Dolan ADX Titanium 105 Di2 review
Titanium endurance machine with Shimano’s new 105 Di2GBP £3,100.00 RRP Skip to view deals
Liverpool-based Dolan has been designing its own-brand bikes under founder Terry Dolan since 1977.
With close ties to British cycling and track racing, its range covers everything from road bikes and time-trial machines to gravel bikes, tandems and electric bikes.
Dolan’s ADX Titanium is the brand’s take on the classic endurance bike, with a smart, brushed-finish 3Al/2.5V tubeset built into a semi-sloping frame.
Proper mudguard mounts and provision for rear racks make it a truly year-round machine, adding commuting and light touring to the ADX’s endurance credentials.
Dolan ADX Titanium 105 Di2 geometry
The geometry is classic road bike, with a steep, 74-degree head and similarly upright 73.5-degree seat angle, though the riding position is relaxingly upright, with a tall 623mm stack and short 390.2mm reach.
I thought this might make the bike feel too sedate, but the steepness of the head angle combined with the straight-legged fork make the steering quick. The ADX feels responsive thanks to the stiffness through the bottom bracket.
|Seat angle (degrees)||74.5||74||74||73.5||73.5|
|Head angle (degrees)||72.5||73||73||73.5||74|
|Seat tube (mm)||505||525||545||565||585|
|Top tube (mm)||531||539||549||567||580|
|Head tube (mm)||135||152||170||180||205|
Dolan ADX Titanium 105 Di2 specification and ride impressions
The ADX is available from £2,399 with mechanical Shimano 105, to £6,449.99 for a model with Dura-Ace Di2. I opted for the new 105 Di2 to get a bit of the flagship feel for less than half the price.
What usually marks out a titanium frame is a softer spring than you get with quality steel frames.
Dolan’s ADX, however, feels more like the spring of steel, which means the bike’s great fun to ride, with quick handling and a position that’s very easy to live with. In short, the ADX offers everything you’d want from an endurance bike.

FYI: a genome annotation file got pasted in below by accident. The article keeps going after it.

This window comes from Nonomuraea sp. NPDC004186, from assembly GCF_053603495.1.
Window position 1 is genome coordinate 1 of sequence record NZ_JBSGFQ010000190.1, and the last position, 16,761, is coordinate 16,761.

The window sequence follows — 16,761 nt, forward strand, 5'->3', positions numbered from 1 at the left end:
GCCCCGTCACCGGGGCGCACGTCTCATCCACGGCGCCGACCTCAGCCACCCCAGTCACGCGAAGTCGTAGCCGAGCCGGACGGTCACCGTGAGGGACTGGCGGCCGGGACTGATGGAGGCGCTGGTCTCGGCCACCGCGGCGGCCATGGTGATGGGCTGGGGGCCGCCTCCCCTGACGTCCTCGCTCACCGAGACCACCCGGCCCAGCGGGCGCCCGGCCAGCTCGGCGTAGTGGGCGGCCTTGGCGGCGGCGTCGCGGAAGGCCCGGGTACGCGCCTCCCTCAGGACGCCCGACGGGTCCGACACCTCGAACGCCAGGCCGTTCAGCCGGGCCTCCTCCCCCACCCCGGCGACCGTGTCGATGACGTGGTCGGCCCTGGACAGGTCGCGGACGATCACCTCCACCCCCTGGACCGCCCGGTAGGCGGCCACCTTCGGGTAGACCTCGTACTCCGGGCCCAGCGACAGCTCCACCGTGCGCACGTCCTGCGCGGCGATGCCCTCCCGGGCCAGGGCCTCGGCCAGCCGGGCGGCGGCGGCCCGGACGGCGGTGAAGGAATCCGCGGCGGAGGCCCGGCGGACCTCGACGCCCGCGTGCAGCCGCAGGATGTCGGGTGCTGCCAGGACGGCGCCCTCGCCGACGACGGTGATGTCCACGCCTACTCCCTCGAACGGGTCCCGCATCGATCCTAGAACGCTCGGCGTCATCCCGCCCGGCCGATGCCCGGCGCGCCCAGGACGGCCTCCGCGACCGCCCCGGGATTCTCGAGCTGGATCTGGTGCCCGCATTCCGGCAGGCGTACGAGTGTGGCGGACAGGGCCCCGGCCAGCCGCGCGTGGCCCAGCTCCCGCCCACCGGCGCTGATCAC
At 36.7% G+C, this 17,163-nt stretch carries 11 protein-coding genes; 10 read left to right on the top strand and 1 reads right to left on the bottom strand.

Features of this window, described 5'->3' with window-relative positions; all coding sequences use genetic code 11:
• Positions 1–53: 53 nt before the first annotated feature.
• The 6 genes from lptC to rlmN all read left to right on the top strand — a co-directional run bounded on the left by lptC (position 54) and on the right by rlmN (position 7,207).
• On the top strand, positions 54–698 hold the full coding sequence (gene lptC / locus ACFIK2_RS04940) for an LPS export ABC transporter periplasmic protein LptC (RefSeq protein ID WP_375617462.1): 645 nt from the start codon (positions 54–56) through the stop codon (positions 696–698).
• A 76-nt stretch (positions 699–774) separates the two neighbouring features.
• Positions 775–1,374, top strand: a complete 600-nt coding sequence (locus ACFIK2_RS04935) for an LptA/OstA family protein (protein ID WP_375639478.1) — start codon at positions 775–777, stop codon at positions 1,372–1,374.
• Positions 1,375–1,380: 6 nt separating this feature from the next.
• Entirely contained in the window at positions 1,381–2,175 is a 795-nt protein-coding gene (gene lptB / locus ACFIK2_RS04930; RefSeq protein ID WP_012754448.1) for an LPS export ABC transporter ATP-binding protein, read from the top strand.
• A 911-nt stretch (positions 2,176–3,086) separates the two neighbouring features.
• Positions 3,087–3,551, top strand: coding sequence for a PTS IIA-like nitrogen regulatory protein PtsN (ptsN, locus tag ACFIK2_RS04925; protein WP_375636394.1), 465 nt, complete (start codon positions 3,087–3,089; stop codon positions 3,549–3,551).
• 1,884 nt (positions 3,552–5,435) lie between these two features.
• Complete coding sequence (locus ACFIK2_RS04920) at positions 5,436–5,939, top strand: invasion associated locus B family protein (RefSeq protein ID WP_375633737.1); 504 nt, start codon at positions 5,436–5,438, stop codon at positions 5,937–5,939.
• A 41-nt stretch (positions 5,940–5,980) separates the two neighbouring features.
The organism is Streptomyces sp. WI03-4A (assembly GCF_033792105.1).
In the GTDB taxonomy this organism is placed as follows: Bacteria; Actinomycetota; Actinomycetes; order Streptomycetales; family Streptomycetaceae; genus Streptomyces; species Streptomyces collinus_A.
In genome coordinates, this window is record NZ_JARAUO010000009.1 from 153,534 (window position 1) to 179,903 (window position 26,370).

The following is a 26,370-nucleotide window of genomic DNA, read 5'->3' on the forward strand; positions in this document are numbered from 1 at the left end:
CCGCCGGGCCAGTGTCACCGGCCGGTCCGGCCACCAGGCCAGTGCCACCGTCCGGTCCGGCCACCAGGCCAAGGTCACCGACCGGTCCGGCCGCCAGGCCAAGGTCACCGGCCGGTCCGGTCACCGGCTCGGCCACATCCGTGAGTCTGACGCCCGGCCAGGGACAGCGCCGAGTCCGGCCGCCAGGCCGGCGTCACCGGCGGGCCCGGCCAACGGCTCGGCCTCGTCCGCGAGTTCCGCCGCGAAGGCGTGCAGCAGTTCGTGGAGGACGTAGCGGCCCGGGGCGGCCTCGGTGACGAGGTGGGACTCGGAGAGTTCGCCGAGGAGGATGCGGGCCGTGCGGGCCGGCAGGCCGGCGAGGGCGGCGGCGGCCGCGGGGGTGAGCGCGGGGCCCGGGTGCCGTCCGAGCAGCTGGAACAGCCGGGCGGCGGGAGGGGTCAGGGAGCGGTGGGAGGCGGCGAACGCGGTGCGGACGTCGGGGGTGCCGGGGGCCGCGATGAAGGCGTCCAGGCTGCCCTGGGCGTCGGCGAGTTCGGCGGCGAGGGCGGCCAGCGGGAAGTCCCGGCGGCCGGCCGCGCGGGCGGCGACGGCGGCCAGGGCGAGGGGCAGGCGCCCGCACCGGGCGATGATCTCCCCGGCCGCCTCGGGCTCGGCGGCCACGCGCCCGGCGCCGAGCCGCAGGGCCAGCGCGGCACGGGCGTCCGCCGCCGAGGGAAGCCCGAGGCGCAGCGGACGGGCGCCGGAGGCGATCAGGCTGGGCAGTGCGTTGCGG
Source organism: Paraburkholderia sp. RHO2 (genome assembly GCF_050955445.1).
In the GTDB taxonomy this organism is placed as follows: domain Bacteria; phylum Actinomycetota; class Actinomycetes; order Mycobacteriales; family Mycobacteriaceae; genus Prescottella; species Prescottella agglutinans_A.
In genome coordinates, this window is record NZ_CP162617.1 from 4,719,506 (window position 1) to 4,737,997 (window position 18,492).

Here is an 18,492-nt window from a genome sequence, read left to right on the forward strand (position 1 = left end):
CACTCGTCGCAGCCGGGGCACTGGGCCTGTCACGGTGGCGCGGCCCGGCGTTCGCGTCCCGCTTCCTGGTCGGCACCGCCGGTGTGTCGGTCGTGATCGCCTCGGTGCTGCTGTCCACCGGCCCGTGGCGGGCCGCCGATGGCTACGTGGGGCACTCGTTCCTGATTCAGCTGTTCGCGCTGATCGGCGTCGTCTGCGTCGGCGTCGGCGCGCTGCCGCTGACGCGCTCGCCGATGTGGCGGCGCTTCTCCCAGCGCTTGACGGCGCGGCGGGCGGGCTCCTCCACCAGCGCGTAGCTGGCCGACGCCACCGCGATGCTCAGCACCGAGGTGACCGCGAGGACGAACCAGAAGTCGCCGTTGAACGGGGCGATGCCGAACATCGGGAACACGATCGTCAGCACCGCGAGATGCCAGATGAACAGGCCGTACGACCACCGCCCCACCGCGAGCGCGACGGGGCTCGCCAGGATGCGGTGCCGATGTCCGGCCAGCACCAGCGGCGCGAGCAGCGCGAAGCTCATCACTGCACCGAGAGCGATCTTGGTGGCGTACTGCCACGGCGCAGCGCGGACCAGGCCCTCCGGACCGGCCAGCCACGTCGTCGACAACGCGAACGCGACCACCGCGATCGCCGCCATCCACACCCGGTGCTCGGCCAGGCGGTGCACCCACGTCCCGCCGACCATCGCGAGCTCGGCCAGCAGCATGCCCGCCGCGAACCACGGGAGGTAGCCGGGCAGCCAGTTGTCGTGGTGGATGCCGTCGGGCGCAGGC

I found Shimano’s new 105 Di2 impressive. It shares the same 12-speed gearing as its more expensive siblings, though with fewer gearing options available.
My test bike’s climbing-friendly 50/34 chainset and 11/34 cassette’s 1:1 bottom gear kept me spinning up the steepest climbs though.
The rear derailleur’s shifting is pretty much indistinguishable from the more expensive Ultegra Di2. And while its front shifts aren’t quite as quick as Ultegra, the motor-assisted shifts under load between chainrings are dependable and accurate.
The levers lack the additional buttons of Ultegra and Dura-Ace, so you can’t control your Garmin head unit hands-free. Thankfully, the 105 Di2’s semi-wireless design means you can connect to your Garmin or Wahoo head unit to show your gearing and each battery’s individual level.
The derailleurs are powered by a wired seatpost-mounted battery, with the levers using coin cell batteries.
Shimano has improved 105’s braking too, with a more progressive lever action that gives more feel than ever.
The distance between the pad and rotor has been increased by 10 per cent to reduce the likelihood of rubbing, which seemed to work, though on a couple of wet rides I did get a bit of brake squeal under hard braking.
Mavic’s understated Cosmic SL road bike wheels are reasonably light and have a 32mm-deep rim with a 21mm internal width. Their special shaped and sealed rim bed makes them very easy to set up and maintain as tubeless.
Their stiff, solid feel is classic Mavic. The 9-degree engagement freehub picks up quickly and the wheels’ tautness balances the smooth-riding titanium frame.
The tyres are even more impressive. Continental’s 28mm GP5000s are superb: compliant, fast, grippy and durable. Be aware they’re not the tubeless version, though.
Dolan finishes off the ADX with a smattering of quality Italian components, including Deda’s dependable Zero stem and bar. The stem is stiff and light, while the bar has a good shape with a big, hand-friendly semi-compact drop and nicely ovalised tops.
It’s well complemented by Deda’s tacky and grippy all-weather tape.
Alpina’s titanium seatpost is polished to match the frame and is topped with Selle Italia’s well-padded Novus saddle, with a full-length channel and split nose that I found comfortable as the hours – and miles – mounted up.
Dolan ADX Titanium 105 Di2 bottom line
Dolan has succeeded in producing a quality year-round bike at a very reasonable price with the ADX.
My only niggle with the bike is that one of the down tube’s welded-in bottle bosses had a very coarse thread that wasn’t aligned perfectly.
Ideally, this thread would have been chased out properly when the bike was assembled, but that’s a tiny thing on a well-priced bike with a quality ride.
|Available sizes||50.5, 52.5, 54.5, 56.6, 58.5cm|
|Bottom bracket||Shimano BB86|
|Brakes||Shimano 105 hydraulic disc|
|Cassette||Shimano 105 12-speed (11-34)|
|Fork||Alpina ADX carbon|
|Front derailleur||Shimano 105 Di2|
|Rear derailleur||Shimano 105 Di2|
|Saddle||Selle Italia Novus|
|Shifter||Shimano 105 Di2|
|Tyres||Continental GP5000 28c|
|Wheels||Mavic Cosmic SL 32|